of the story, told by the Philippines' National Hero, Jose Rizal, Maria falls in love with a farmer, whom she then watches over. This
leads the townspeople say he is endowed with a charm, or mutya, as it is called, that protected him from harm. The young man was
good at heart and simple in spirit, but also quiet and secretive. In particular, he would not say much of his frequent visits into the wood
of Maria Makiling. But then war came to the land, and army officers came recruiting unmarried young men. The man entered an
arranged marriage so that he could stay safely in the village. A few days before his marriage, he visits Maria one last time. "I hope that
you were devoted to me," she said sadly, "but you need an earthly love, and you do not have enough faith in me besides. I could have
protected you and your family." After saying this, she disappeared. Maria Makiling was never seen by the peasants again, nor was her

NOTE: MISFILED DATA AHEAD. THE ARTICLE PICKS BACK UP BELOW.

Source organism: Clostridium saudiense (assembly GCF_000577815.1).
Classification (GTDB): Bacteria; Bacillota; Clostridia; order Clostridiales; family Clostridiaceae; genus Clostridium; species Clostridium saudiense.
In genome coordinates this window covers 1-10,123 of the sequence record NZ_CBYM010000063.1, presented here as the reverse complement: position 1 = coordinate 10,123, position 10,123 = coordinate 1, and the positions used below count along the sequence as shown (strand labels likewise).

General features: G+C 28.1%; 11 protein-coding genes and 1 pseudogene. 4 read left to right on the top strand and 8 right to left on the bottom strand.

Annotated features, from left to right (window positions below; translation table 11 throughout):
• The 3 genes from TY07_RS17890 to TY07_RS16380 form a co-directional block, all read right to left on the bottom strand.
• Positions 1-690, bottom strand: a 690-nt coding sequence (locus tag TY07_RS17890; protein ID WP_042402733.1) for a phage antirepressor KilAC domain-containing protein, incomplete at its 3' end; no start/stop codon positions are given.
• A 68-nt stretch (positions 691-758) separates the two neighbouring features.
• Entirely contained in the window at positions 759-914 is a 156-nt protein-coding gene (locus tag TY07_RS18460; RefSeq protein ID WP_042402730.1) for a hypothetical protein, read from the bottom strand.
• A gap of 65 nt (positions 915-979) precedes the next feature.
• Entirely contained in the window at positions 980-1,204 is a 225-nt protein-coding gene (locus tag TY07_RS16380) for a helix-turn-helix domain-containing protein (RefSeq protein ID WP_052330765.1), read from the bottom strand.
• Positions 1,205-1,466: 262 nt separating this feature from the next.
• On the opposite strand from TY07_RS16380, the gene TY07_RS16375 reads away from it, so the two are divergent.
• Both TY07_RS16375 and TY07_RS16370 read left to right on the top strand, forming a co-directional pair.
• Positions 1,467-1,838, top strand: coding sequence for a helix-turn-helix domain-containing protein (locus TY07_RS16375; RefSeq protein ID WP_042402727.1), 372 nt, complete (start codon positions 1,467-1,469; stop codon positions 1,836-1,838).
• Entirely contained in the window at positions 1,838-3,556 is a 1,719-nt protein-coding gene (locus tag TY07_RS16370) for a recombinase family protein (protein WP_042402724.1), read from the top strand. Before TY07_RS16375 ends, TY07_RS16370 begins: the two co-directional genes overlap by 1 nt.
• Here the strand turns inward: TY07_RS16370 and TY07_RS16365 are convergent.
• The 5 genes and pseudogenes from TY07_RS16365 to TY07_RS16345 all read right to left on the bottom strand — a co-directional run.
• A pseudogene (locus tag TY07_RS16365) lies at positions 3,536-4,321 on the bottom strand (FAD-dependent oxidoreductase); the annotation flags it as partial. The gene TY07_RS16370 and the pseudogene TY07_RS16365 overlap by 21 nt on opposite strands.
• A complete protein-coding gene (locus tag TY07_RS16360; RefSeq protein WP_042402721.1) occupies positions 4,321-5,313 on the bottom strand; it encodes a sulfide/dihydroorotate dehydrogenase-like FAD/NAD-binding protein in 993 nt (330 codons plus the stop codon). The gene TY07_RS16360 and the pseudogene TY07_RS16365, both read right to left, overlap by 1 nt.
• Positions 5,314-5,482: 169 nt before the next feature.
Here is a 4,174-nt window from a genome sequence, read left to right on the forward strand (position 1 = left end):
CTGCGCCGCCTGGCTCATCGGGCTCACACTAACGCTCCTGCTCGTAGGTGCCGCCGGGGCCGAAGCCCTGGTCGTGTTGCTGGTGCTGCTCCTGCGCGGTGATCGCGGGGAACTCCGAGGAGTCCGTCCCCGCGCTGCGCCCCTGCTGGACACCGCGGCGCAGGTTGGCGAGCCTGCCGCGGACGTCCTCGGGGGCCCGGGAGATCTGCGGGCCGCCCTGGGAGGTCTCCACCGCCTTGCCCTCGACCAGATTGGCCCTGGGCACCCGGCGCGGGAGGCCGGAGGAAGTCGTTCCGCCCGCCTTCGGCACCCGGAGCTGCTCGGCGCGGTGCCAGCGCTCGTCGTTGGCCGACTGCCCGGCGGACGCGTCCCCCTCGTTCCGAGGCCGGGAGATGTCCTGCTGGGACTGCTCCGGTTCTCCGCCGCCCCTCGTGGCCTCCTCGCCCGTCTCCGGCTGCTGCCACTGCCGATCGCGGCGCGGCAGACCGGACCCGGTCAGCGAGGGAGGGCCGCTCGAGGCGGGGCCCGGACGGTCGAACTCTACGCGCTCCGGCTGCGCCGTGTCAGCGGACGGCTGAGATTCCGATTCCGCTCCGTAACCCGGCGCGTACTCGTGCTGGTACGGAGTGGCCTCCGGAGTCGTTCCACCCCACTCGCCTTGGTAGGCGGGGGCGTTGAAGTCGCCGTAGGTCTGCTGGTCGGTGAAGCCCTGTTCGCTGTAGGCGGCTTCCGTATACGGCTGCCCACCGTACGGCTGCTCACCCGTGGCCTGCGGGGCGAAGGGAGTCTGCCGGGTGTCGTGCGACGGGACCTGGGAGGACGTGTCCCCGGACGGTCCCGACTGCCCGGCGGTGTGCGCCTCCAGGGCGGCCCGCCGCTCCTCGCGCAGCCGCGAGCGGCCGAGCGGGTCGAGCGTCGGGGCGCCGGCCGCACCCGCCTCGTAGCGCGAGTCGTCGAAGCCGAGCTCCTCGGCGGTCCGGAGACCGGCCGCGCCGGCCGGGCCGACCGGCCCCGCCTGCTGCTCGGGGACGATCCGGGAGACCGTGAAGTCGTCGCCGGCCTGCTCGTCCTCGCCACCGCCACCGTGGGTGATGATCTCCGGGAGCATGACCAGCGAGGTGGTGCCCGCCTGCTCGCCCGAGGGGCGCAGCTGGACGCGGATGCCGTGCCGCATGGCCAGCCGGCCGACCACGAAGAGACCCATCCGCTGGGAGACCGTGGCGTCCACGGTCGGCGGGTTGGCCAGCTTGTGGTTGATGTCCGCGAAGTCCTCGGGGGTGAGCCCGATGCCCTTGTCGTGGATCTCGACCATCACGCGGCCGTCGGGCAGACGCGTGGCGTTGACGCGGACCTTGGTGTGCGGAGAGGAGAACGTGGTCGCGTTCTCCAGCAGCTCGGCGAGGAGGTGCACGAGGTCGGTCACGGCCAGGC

humble hut ever rediscovered.

The Three Suitors

Michelle Lanuza tells another version of the story, set during the later part of the Spanish occupation: Maria was sought for
and wooed by many suitors, three of whom were the Captain Lara, a Spanish soldier; Joselito, a Spanish mestizo studying in Manila;
and Juan who was but a common farmer. Despite his lowly status, Juan was chosen by Maria Makiling. Spurned, Joselito and Captain
Lara conspired to frame Juan for setting fire to the cuartel of the Spanish. Juan was shot as the enemy of the Spaniards. Before he
died, he cried Maria's name out loud. The diwata quickly came down from her mountain while Captain Lara and Joselito fled to Manila
in fear of Maria's wrath. When she learned what happened, she cursed the two, along with all other men who cannot accept failure in
love. Soon, the curse took effect. Joselito suddenly contracted an incurable illness. The revolutionary Filipinos killed Captain Lara.

"From then on," Lanuza concludes, "Maria never let herself be seen by the people again. Every time somebody gets lost on
the mountain, they remember the curse of the diwata. Yet they also remember the great love of Maria Makiling."